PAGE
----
Rabbi Henry Zoob is a man of grand ideas, a propensity for learning, and a passion for Tikkun Olam (Repair of the World).
In 1982, under the leadership of Rabbi Zoob, a group of interested individuals from Reform synagogues in the Boston area began meeting to discuss plans to establish a Boston Area Reform Jewish Day School. They spent a great deal of time trying to articulate the distinguishing principles for their proposed school. One of those was instead of separating Jewish studies from secular subjects, the norm for most other day schools, they wanted a school where Judaism was infused into every aspect of the curriculum. A second principle was an emphasis on social action, a hallmark of Reform Judaism. They also felt strongly about creating an environment that addressed and supported gender equality. Finally, they envisioned a school that would include intelligible and creative worship and ritual; kavanah (heartfelt intention) was their goal rather than rote worship. In their mission statement, Larry Gillick, a member of the Founding Committee, coined the phrase “critical minds and compassionate hearts,” a phrase describing the overall goal of a Rashi education, an objective of the founders which has been at the center of our endeavor for over three decades.
Prior to the founding of The Rashi School, day school education was not popular among Reform Jewry. By and large, Reform Jews recognized that the American public school system had helped Jews join the mainstream of American culture and had served as a gateway to success at the best colleges in America. “Public schools had been the conduit for Jewish integration into places where they had been shunned in the first half of the 20th century,” explained Rabbi Zoob. “Given this history, how could Jews turn away from the public school system?” Moreover, Reform Jews were not in favor of day school education because they believed it segregated Jews from other American groups. How could Jews learn to be tolerant of people of different ethnicities, religions, and colors if they were not exposed to these different groups in their grade school and high school education?”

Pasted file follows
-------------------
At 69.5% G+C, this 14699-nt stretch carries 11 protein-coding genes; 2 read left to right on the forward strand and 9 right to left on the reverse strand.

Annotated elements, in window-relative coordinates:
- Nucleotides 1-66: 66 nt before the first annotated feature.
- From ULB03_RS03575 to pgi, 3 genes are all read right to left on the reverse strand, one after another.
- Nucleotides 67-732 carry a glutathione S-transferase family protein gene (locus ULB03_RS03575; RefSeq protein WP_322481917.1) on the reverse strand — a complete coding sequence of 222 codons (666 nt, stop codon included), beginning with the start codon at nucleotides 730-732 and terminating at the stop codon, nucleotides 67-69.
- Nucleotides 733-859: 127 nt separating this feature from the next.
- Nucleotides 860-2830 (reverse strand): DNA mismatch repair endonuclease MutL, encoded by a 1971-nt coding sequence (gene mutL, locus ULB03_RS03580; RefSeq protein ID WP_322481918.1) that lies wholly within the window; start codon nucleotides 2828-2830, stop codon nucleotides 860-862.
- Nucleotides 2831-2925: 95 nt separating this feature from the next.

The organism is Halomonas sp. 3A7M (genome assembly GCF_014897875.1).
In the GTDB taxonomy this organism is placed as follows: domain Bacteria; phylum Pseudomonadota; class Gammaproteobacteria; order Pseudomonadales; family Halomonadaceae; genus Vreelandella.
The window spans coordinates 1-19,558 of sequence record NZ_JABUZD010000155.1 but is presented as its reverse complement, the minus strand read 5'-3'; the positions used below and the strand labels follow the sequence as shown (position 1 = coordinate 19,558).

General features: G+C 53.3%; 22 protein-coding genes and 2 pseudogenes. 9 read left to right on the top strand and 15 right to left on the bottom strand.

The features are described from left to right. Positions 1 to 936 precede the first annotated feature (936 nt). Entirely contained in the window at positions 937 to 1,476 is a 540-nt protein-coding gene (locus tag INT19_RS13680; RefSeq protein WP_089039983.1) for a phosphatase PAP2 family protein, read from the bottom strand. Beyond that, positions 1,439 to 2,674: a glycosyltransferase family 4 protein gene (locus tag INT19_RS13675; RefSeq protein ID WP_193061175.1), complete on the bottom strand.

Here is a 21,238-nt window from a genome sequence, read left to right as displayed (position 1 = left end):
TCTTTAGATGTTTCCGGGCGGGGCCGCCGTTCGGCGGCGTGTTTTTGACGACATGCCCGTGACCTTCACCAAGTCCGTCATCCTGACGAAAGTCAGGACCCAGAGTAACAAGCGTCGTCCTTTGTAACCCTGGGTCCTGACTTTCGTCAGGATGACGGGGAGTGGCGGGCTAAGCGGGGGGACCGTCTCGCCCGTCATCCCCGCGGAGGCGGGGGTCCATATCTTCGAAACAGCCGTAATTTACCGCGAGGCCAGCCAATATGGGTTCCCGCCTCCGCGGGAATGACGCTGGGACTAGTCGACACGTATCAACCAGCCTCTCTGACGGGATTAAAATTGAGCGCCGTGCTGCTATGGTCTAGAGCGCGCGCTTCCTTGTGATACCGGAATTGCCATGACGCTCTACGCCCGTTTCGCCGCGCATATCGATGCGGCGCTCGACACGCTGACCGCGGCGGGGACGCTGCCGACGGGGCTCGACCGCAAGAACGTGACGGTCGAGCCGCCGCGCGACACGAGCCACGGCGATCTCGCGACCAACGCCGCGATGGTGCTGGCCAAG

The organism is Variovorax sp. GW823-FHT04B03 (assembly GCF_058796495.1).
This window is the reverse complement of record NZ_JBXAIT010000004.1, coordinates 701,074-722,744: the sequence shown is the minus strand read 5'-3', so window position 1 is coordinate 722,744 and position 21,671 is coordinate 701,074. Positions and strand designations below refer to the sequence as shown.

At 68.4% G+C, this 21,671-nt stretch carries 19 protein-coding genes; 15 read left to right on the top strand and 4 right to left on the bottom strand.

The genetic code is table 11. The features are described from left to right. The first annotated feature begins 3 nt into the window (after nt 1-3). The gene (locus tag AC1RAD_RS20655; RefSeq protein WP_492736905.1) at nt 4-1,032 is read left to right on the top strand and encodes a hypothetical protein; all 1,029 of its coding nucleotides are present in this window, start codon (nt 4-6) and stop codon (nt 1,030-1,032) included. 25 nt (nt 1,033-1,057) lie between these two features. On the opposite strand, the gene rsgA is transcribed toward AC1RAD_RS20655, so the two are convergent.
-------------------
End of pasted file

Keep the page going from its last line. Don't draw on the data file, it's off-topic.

Despite the existence of these anti-day school attitudes among some Reform Jews, with the help of a number of Boston Reform rabbis*, cantors, and lay people, Rabbi Zoob and the Committee of Founders were able to lay the groundwork for the first Reform Day School in the Boston area and one of the few in the entire country. “A lot of people along the way helped to found the school,” said Rabbi Zoob. “Rabbi Rim Meirowitz, our first Head of School who joined us a year before the school opened, played a major role in getting the school off the ground. Without him, we would not have succeeded.” In the fall of 1986, four years after Rabbi Zoob initiated his dream of establishing a Boston Area Reform Jewish Day School, The Rashi School opened its doors to about twenty kindergarten and first-grade students at Temple Shalom in Newton.
Rabbi Zoob was the Founding President of Rashi, but in the first year of his presidency, Rabbi Zoob’s temple, Temple Beth David of Westwood, suffered a devastating fire which destroyed the synagogue building along with its sacred scrolls. As a result, Rabbi Zoob decided to step down as president to tend to his grieving congregation as they sought to sustain synagogue life without a building and begin to make plans to rebuild their house of worship. Fortunately, Burt Goldfarb, a member of Temple Beth Avodah in Newton took over the reins to become the second president of Rashi.